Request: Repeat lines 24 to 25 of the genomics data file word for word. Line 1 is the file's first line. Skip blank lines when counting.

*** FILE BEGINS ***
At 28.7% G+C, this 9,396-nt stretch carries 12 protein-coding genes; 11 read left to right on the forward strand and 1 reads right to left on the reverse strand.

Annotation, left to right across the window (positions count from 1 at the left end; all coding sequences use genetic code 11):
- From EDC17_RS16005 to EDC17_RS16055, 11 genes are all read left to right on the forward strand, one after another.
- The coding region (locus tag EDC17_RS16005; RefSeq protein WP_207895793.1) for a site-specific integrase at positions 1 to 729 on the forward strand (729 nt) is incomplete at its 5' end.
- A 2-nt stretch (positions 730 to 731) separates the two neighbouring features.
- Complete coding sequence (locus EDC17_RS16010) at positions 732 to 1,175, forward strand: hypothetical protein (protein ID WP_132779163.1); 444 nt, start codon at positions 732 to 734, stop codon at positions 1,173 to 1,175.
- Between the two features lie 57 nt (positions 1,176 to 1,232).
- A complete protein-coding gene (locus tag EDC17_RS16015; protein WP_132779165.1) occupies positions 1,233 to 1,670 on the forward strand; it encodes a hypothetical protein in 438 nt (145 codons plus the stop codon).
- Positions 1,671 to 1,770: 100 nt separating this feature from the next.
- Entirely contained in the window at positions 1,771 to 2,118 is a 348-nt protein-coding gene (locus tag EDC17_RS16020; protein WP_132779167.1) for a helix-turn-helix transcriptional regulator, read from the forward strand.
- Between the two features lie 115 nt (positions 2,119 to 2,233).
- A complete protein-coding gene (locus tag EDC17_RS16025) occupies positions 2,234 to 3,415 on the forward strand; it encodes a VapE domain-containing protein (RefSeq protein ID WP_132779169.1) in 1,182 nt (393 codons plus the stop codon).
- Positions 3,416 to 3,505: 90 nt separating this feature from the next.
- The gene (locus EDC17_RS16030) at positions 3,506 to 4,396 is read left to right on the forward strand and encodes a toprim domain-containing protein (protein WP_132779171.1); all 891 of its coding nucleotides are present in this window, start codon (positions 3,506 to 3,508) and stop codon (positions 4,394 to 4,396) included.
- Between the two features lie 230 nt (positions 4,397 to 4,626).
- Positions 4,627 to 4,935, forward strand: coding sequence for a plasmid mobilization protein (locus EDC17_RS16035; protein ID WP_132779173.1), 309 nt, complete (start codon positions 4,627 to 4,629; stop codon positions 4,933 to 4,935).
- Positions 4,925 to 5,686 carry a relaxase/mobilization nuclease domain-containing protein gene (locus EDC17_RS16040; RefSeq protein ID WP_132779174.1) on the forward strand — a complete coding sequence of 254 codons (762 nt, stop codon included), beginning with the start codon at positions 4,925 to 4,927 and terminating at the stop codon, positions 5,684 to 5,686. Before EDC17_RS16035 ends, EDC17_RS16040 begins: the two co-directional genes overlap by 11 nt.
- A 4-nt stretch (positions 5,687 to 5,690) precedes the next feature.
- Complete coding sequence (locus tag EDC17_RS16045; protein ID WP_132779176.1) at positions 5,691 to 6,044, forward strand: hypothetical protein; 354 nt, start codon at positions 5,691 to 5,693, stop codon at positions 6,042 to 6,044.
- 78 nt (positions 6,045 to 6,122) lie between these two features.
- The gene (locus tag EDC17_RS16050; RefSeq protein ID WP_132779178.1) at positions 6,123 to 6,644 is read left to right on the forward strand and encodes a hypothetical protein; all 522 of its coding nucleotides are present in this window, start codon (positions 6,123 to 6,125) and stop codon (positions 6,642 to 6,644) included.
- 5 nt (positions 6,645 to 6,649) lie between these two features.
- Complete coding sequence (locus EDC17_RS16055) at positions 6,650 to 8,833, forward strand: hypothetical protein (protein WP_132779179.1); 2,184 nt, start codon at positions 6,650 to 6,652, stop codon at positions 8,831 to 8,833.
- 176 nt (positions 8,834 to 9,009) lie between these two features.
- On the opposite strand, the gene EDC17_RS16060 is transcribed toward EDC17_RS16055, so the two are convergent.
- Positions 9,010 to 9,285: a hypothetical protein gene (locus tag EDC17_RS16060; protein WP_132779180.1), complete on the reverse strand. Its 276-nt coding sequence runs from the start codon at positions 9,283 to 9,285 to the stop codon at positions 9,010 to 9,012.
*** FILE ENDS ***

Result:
- 176 nt (positions 8,834 to 9,009) lie between these two features.
- On the opposite strand, the gene EDC17_RS16060 is transcribed toward EDC17_RS16055, so the two are convergent.